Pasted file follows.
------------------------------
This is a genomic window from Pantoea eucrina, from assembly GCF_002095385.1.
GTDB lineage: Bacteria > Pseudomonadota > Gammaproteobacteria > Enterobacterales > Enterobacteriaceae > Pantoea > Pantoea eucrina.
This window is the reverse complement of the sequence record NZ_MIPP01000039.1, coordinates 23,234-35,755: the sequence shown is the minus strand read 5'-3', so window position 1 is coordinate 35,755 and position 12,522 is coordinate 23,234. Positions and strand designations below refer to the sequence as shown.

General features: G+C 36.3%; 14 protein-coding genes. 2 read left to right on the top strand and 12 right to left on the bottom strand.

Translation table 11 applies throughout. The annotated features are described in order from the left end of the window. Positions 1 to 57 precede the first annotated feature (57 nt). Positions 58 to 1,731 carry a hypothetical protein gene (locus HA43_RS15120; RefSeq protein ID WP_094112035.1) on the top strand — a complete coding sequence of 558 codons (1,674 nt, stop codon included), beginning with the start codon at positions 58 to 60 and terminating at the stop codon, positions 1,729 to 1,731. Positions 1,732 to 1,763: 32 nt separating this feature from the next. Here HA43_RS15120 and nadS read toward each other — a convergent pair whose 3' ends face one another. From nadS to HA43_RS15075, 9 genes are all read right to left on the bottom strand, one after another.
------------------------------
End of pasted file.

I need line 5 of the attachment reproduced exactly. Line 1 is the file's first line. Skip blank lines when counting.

Translation table 11 applies throughout. The annotated features are described in order from the left end of the window. Positions 1 to 57 precede the first annotated feature (57 nt). Positions 58 to 1,731 carry a hypothetical protein gene (locus HA43_RS15120; RefSeq protein ID WP_094112035.1) on the top strand — a complete coding sequence of 558 codons (1,674 nt, stop codon included), beginning with the start codon at positions 58 to 60 and terminating at the stop codon, positions 1,729 to 1,731. Positions 1,732 to 1,763: 32 nt separating this feature from the next. Here HA43_RS15120 and nadS read toward each other — a convergent pair whose 3' ends face one another. From nadS to HA43_RS15075, 9 genes are all read right to left on the bottom strand, one after another.